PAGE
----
While global cinemas are reeling from the coronavirus and delays to “Dune” and the latest James Bond release, shares of Japan’s biggest movie company are climbing back toward a record high as the world’s third-largest movie market slowly returns to normal.

Japan has weathered the pandemic better than most Western countries, with total infections at about 1% of the number of cases in the U.S. Gradual easing of social distancing measures have helped renew the upward trajectory for Toho Co., which operates movie theaters and produces film favorites including Godzilla.

Local audiences that once flocked to the likes of “Titanic” and Arnold Schwarzenegger hits started to favor domestic productions in the 2000s as quality and budgets rose. That’s helped isolate Japan’s movie market from the 2020 blockbuster drought that forced Cineworld Group Plc to suspend operations at American and British theaters.

Cineworld shares are down 87% this year while those of AMC Entertainment Holdings Inc. have dropped 44%. In contrast, Toho’s stock has recovered 45% from its March low, nearly erasing their 2020 loss and coming within 9% of their all-time record set last year. Shares rose as much as 0.6% in Tokyo on Thursday.

Toho operates almost 20% of the nation’s movie screens and is also a major studio, thanks to Japan’s lack of an antitrust law like the one in the U.S. that has barred such arrangements. The company certainly hasn’t been immune to the pandemic, with its theaters shut for weeks at the height of the state of emergency earlier this year and forcing postponement of a Doraemon release. Attendance had been limited to 50% but now full shows are allowed, provided that popcorn and drinks aren’t served.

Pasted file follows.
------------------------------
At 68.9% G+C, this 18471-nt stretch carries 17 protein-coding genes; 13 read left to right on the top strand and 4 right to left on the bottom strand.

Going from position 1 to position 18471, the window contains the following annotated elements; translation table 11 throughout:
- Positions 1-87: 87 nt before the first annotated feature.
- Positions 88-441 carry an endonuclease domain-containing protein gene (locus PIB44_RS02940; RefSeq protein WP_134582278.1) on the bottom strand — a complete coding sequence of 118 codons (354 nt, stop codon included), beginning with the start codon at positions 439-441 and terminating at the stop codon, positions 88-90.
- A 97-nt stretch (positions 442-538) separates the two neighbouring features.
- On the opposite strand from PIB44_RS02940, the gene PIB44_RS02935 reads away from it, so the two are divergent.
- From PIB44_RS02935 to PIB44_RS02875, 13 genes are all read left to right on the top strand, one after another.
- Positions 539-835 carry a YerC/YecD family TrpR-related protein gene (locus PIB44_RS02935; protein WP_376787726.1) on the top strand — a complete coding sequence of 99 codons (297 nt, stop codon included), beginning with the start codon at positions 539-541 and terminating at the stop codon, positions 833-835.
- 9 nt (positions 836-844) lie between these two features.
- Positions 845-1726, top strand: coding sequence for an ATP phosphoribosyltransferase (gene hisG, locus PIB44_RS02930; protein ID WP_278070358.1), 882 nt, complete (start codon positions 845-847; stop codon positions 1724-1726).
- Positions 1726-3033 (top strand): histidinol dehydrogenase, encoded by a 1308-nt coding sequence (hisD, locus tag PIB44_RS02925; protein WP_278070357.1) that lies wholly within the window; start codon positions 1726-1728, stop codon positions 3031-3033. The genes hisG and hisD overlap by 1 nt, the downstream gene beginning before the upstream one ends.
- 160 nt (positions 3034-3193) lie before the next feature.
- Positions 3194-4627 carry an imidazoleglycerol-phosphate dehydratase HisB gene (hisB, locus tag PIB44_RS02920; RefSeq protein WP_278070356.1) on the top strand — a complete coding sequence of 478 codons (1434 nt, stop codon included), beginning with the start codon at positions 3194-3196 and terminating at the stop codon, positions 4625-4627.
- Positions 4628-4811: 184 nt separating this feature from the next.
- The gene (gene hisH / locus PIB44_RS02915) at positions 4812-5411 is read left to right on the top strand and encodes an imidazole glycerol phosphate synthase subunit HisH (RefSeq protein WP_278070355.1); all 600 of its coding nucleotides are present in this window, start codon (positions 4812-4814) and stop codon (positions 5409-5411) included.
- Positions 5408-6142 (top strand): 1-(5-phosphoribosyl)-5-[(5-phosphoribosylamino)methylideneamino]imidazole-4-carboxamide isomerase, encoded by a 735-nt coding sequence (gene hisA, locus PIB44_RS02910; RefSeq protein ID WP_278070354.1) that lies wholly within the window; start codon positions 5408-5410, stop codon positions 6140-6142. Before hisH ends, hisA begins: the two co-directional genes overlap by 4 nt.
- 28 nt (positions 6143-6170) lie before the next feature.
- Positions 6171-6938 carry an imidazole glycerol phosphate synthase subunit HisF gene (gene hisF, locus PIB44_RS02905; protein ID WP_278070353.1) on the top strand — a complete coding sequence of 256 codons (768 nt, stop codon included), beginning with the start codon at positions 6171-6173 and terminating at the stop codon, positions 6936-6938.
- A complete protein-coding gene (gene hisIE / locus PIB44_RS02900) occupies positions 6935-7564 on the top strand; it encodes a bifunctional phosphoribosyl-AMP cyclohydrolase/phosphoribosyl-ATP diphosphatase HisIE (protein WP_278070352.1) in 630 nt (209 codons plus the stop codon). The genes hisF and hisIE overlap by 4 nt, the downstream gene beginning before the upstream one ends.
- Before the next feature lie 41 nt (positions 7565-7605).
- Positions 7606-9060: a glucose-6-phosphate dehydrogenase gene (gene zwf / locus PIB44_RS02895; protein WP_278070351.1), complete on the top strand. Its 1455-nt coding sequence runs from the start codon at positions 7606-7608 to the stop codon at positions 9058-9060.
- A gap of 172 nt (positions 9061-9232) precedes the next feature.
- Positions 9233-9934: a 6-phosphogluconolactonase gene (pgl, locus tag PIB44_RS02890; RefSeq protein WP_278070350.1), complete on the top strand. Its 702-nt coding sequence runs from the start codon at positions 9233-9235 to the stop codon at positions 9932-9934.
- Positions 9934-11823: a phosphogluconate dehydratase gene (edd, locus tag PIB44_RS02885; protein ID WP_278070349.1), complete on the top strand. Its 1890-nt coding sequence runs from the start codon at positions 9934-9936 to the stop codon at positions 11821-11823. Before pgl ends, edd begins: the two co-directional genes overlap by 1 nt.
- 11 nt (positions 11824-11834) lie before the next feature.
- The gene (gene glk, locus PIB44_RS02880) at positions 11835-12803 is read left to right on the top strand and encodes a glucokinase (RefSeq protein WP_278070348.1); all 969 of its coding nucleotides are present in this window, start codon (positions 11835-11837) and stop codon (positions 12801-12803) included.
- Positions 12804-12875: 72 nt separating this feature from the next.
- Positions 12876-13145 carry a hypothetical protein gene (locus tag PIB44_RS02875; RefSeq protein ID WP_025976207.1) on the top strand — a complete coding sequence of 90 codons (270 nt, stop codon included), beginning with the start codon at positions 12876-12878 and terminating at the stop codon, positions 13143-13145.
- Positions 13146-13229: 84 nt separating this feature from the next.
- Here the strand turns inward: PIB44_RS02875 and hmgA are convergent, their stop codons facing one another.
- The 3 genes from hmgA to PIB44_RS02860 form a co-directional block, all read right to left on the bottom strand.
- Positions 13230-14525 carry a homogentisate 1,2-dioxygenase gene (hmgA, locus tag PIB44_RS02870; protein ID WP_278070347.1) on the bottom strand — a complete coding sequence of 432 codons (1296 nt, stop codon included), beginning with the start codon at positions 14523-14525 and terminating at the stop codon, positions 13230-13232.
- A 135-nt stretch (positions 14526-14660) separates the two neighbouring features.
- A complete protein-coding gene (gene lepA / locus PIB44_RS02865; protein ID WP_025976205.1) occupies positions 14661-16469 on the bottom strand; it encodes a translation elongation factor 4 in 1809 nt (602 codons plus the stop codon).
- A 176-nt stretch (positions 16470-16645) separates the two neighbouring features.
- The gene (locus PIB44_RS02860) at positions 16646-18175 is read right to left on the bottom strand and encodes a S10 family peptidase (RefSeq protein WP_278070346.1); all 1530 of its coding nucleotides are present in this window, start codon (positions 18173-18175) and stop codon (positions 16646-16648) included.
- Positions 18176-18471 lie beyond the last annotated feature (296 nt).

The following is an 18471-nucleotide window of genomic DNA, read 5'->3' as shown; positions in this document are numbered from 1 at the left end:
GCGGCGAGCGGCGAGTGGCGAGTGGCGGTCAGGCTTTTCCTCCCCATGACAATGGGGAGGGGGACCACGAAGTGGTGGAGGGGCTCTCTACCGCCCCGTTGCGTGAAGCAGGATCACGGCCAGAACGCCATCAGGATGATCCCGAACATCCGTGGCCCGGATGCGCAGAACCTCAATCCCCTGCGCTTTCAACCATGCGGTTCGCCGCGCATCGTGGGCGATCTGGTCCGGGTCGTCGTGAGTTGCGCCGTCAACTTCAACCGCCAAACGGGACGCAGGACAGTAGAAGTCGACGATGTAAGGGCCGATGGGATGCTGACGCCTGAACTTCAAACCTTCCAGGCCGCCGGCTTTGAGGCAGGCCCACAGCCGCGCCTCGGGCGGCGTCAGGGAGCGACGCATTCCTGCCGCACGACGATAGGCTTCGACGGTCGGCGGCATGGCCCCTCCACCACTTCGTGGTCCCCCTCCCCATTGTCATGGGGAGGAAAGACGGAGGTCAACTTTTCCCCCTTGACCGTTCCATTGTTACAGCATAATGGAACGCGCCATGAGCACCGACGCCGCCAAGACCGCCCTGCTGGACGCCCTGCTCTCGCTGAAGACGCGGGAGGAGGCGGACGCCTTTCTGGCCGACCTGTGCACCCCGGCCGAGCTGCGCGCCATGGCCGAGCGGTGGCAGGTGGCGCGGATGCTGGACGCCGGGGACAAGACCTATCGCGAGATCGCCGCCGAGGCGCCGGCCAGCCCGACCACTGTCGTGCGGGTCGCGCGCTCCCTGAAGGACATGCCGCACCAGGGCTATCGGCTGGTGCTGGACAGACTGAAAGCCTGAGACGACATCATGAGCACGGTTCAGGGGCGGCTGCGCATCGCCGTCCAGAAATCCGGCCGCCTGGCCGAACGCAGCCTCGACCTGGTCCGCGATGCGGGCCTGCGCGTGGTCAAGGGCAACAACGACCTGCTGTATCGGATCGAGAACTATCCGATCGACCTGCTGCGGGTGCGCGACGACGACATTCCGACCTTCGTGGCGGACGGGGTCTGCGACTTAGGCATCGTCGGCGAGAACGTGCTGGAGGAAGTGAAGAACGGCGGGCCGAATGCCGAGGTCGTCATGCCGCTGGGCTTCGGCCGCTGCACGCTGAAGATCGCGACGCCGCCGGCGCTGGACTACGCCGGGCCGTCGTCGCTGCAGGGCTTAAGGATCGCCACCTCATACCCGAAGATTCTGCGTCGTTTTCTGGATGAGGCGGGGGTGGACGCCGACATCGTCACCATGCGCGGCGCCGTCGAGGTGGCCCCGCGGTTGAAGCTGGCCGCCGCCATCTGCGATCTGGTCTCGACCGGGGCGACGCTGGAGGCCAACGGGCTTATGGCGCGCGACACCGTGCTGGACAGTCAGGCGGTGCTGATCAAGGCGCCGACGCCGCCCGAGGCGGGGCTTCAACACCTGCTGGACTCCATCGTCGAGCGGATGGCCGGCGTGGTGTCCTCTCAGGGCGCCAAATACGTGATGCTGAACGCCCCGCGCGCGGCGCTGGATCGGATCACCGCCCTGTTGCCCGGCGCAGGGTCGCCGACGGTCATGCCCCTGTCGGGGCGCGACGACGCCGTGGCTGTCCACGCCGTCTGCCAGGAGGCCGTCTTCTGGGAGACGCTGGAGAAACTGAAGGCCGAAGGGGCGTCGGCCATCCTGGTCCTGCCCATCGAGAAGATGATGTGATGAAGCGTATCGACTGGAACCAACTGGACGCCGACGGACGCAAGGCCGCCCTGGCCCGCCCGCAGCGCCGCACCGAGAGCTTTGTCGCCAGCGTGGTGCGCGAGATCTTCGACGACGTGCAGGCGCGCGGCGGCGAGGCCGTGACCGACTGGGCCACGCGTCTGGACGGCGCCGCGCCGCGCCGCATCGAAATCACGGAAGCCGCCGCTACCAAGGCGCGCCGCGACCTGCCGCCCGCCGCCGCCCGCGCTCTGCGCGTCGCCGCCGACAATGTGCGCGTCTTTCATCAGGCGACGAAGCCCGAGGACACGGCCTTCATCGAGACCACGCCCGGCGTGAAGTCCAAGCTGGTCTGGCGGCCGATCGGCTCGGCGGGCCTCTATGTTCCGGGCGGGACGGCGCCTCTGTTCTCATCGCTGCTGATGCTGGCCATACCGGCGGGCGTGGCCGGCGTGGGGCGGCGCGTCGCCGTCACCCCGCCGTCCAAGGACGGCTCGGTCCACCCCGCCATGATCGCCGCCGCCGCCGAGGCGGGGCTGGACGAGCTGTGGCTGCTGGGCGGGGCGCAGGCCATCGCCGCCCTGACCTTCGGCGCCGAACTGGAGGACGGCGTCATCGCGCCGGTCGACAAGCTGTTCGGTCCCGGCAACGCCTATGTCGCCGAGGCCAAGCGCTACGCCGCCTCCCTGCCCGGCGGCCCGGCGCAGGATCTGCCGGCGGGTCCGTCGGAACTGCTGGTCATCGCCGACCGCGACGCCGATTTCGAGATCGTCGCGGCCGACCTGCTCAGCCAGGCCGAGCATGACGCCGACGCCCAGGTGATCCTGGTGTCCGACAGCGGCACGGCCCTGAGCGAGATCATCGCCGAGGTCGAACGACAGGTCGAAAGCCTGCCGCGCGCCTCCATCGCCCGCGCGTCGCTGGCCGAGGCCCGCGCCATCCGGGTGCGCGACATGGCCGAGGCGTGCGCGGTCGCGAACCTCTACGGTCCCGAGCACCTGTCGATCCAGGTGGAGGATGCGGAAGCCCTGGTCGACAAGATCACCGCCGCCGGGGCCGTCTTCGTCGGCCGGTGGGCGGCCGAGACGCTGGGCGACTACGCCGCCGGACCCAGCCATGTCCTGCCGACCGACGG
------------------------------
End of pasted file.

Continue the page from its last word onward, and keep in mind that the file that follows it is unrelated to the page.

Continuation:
A recent government campaign aimed at spurring entertainment and travel spending “gives people the impression that it’s safe to go see movies now, if theaters take precaution,” said Shoichi Arisawa, an analyst at Iwai Cosmo Securities Co.

While U.S. studios and cinemas play a chicken-and-egg game — with studios delaying releases because of low theater attendance, which is in turn due to a lack of hits — Toho has less to worry about. Domestic movies have made up more than half of the Japanese box office every year since 2008 and the country’s movie productions are back in business. Many of those movies are made by Toho itself, and are now facing even less competition with Hollywood hits.

Box office data for September will be announced in the coming days, a Toho spokesman said. Still, receipts in August were down 60% compared to a year earlier, which has some concerned.

“Looking at its longer term chart you wouldn’t know there is any crisis at all,” said Amir Anvarzadeh, a senior strategist at Asymmetric Advisors in Singapore. “It’s amazing to see how Toho has rallied since early August.” He recommends shorting the stock ahead of earnings, set to be reported on Oct. 13.

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